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Sir Paul Tucker is a Research Fellow of the Mossavar-Rahmani Center for Business and Government at the Harvard Kennedy School.
He is the author of Unelected Power: The Quest for Legitimacy in Central Banking and the Regulatory State (2018). Described as “masterful” by Dani Rodrik and “profoundly important” by Larry Summers, it charts how the extraordinary power of unelected central bankers and regulators needs to be structured and checked in the interest of democratic legitimacy. His new book, GLOBAL DISCORD: VALUES AND POWER IN A FRACTURED WORLD ORDER, due out in FALL 2022, is about the geopolitics and legitimacy of the international economic and legal system. Both books are at the interface of political economy and political philosophy.
His other current activities include being a director at Swiss Re; a senior fellow at the Harvard’s Center for European Studies; President of the UK’s National Institute for Economic and Social Research; a Governor of the Ditchley Foundation; a director of the Financial Services Volunteer Corps, and a member of the Advisory Board for Yale’s Program on Financial Stability.
Tucker spent more than three decades in central banking, occupying senior positions in the international policymaking world, and was knighted by Britain in 2014.
From 2016 to 2021, he was the chair of the Systemic Risk Council, the independent body of former top central bankers, government officials and financial experts dedicated to a stable financial system.
As Deputy Governor at the Bank of England from 2009 to October 2013, he was at the centre of efforts to contain the financial crisis and to reshape the international regulatory framework for financial stability. Former Governor of the Bank of England Mervyn King said, “Paul probably understands more about central banking than anyone else. He knows about every aspect of that arcane art and now he [is] free to tell the rest of the world what happens behind those high walls.”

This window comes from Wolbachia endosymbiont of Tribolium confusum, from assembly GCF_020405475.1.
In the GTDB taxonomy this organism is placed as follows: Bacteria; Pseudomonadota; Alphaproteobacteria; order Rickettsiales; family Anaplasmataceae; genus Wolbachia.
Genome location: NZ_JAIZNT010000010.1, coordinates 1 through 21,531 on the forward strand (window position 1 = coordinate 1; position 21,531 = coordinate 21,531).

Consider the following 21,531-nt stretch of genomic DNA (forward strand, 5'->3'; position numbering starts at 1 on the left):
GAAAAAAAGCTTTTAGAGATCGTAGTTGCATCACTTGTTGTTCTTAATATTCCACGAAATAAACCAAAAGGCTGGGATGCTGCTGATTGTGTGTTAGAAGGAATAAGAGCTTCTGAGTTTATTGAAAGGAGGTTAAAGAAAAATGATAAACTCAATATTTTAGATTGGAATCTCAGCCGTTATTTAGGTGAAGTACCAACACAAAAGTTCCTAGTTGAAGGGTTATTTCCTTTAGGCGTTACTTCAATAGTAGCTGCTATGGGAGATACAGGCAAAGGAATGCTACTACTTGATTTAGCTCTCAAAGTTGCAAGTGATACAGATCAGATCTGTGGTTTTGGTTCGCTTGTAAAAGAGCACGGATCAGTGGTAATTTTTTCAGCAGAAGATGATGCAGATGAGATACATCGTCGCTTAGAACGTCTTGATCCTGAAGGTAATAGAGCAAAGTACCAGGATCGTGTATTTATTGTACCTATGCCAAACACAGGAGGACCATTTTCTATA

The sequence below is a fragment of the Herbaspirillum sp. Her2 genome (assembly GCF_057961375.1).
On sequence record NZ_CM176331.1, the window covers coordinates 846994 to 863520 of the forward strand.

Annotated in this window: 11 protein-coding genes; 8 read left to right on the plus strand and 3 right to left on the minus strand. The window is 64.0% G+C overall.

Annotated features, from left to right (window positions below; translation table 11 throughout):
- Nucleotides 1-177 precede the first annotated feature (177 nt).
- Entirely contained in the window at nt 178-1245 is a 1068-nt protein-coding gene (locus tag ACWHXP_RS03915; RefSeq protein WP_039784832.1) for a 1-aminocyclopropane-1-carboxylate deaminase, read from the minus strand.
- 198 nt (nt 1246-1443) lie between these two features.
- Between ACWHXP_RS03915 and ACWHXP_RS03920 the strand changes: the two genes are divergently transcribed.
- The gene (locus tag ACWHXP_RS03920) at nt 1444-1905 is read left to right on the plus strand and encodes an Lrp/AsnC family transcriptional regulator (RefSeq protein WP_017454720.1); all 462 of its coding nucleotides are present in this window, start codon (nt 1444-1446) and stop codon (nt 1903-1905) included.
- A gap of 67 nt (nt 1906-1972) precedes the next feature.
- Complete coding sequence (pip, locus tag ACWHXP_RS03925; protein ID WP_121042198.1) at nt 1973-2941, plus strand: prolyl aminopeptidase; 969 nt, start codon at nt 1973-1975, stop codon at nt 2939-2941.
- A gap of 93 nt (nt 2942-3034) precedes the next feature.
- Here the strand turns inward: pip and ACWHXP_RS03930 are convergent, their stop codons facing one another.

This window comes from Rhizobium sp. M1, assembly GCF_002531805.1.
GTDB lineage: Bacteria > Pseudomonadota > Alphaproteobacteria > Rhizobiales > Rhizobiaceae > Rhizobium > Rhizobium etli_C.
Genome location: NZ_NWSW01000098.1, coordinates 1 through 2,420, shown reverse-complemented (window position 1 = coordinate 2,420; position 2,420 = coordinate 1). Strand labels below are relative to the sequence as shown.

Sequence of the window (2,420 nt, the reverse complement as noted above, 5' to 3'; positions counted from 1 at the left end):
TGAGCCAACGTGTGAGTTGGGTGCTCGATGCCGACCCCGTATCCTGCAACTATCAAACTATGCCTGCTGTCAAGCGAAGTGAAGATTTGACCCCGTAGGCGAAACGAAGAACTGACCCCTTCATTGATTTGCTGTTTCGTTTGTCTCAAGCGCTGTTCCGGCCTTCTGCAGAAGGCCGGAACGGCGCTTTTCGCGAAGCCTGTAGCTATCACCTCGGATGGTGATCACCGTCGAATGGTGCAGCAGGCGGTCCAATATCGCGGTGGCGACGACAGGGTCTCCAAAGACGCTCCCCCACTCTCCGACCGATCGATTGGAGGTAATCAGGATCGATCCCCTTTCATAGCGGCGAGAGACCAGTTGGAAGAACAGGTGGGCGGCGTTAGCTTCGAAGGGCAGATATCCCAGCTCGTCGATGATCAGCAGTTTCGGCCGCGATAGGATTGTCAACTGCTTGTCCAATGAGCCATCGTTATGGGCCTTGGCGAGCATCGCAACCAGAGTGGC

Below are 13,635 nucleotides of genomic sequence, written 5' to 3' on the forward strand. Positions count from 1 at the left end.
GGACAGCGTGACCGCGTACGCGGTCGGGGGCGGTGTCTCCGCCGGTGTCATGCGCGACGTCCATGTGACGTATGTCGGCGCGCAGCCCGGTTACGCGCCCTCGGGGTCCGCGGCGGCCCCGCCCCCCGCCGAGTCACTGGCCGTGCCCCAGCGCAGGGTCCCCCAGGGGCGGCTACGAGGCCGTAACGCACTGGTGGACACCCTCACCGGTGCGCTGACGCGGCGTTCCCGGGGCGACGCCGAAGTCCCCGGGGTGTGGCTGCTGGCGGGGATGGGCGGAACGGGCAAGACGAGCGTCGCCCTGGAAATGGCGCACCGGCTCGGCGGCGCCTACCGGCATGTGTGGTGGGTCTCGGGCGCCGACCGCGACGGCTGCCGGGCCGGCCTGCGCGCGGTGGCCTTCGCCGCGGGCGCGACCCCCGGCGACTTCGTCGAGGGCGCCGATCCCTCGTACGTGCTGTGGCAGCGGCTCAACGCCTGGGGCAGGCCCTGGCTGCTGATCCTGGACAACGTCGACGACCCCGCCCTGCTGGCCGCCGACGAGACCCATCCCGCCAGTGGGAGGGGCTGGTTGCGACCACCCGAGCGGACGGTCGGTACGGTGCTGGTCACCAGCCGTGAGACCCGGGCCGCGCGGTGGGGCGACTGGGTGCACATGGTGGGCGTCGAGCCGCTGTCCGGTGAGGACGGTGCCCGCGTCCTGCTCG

He was a member of the steering committee of the G20 Financial Stability Board, chairing its Committee on the Resolution of Cross-Border Banks in order to overcome the too big to fail problem. He was also a member of the board of directors of the Bank for International Settlements, the central bankers’ bank, and was chair of the Basel Committee for Payment and Settlement Systems.
At the Bank of England, he was a member of the Monetary Policy Committee, Financial Policy Committee (vice chair), Prudential Regulatory Authority Board (vice chair), and Court of Directors. During his thirty-plus years there, he led staff teams on monetary policy strategy, market operations, and financial stability, as well as working as a bank supervisor. He had secondments to an investment bank and to Hong Kong, where he helped reform their securities markets and regulation following the 1987 stock market crash.
Former US Treasury Secretary Lawrence H. Summers said, “There are many central bankers who know a lot about monetary policy and dynamic stochastic general equilibrium, there are few with Paul’s breadth of knowledge of philosophy, literature, culture, history and so much else.”